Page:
Utah Bus Driver Arrested on DUI Charges While Driving Kids and Parents for Field Trip
Lycia Martinez, 39, did not have alcohol in her system but was believed to have taken prescription anti-anxiety drugs and muscle relaxers, meaning her DUI was for drugs. Officers found the pills in her purse.
Both a parent on the bus and another driver on the road called 911 about Martinez’s erratic driving. They said several cars honked their horns as Martinez failed to stay in the carpool lane. Fortunately, despite Martinez’s drug-altered driving, no accidents occurred and no one was hurt.
“She can’t stay in the lanes, she’s crossing the double lines, and the adults are getting scared,” said the woman who called 911 from the bus. “We have a long ways to go with this lady, and we are not feeling secure.”
“Oh my hell. … I don’t get scared very easily, but my heart is pounding,” the woman reportedly said later in her DUI call to the Utah Highway Patrol.
Davis School District spokesman Chris Williams said that Martinez has worked as a bus driver for the district for 6 years without any previous incidents. All bus drivers are required to get drug screenings before being hired, and are subject to at least one random drug test per year in an effort to prevent such DUI incidents.
South Carolina Laws Regarding DUI for Drugs
In South Carolina, you can be charged with driving under the influence (DUI) of prescribed or over-the counter drugs or medication in addition to driving while under the influence of illicit drugs. States are under pressure to tighten laws for convicting DUIDs and set clear legal definitions. For now, the South Carolina DUID lawyers may have more opportunities for reducing and expunging driving under the influence of drug charges. Note: A DUID that involved illicit drugs may have other criminal drug charges attached.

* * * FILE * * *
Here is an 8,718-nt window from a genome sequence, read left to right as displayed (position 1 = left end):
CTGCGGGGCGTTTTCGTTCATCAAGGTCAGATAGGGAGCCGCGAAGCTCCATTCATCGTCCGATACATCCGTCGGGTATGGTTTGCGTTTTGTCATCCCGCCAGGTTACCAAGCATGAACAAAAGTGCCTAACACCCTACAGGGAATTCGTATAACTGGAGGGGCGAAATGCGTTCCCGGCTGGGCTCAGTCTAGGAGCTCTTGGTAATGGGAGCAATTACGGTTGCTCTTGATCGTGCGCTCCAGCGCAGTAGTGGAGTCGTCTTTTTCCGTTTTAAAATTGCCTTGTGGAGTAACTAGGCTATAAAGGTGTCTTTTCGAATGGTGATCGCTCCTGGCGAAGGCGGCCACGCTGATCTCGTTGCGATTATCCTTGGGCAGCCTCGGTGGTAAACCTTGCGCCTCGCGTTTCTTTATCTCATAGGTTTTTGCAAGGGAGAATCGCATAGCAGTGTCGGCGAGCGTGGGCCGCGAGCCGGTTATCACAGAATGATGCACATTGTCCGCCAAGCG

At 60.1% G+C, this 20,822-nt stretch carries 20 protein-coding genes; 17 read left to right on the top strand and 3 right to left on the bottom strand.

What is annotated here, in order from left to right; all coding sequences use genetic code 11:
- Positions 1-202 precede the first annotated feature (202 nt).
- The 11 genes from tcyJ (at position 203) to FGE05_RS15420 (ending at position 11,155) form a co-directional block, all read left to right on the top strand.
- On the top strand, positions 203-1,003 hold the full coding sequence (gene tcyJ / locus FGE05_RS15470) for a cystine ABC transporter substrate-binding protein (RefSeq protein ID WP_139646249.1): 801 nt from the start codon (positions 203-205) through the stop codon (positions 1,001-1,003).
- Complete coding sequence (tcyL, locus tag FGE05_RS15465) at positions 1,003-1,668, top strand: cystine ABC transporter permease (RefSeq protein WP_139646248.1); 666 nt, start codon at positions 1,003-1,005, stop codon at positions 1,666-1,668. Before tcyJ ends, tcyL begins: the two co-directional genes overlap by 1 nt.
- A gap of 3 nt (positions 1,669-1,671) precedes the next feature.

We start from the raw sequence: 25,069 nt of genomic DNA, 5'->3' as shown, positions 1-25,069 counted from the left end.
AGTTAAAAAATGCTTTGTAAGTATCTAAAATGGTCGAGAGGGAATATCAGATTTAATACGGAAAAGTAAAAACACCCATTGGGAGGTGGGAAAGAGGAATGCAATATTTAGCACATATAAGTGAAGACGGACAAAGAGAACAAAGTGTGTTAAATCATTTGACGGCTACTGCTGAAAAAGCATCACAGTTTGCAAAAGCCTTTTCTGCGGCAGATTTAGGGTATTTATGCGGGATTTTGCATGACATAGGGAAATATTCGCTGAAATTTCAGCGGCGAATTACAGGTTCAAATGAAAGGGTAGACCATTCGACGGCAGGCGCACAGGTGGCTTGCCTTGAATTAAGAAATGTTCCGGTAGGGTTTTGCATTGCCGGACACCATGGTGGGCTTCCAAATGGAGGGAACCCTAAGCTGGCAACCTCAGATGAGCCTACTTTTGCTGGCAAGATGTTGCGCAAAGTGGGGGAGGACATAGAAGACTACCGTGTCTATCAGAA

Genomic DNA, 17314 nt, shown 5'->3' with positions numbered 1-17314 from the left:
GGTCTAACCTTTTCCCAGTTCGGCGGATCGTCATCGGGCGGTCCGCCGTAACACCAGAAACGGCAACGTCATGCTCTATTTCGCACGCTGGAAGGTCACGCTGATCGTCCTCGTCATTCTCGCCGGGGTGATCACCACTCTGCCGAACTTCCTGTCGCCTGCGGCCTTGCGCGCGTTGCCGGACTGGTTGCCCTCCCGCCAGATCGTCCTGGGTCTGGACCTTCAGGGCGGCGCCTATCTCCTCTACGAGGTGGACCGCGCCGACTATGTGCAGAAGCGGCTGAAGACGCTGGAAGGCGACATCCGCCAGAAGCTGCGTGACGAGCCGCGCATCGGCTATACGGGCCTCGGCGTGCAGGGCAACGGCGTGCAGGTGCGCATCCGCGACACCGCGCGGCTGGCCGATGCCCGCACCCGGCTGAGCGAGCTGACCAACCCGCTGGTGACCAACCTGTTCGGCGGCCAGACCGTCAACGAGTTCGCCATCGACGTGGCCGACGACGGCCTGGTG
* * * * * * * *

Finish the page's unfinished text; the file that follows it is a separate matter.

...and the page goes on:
Although South Carolina legislators are discussing laws to legalize medical marijuana use, currently the state does not allow any type of marijuana use, and will criminally charge users.
The penalties for a conviction of driving under the influence of drugs are identical to the consequences of a DUI conviction in South Carolina.
If you are pulled for driving under the influence of prescription drugs or medication, you may be asked to submit to a screening test in which your urine is screened for the presence of drugs.
Circumstantial evidence may be used to prove that you were driving under the influence of drugs including how you were driving, how you appeared when you were pulled over, the recording of your field sobriety test, any chemical test results, as well as expert testimony.
The Strom Law Firm Can Help with DUI Charges
If you face DUI charges, whether it is your first charge, or felony DUI, you could feel alone and afraid. Just because you have received DUI charges does not automatically mean that you are guilty. The attorneys at the Strom Law Firm have helped people who face DUI charges since 1996. We offer free, confidential consultations so you can discuss the facts of your case with impunity. Contact us for help today. 803.252.4800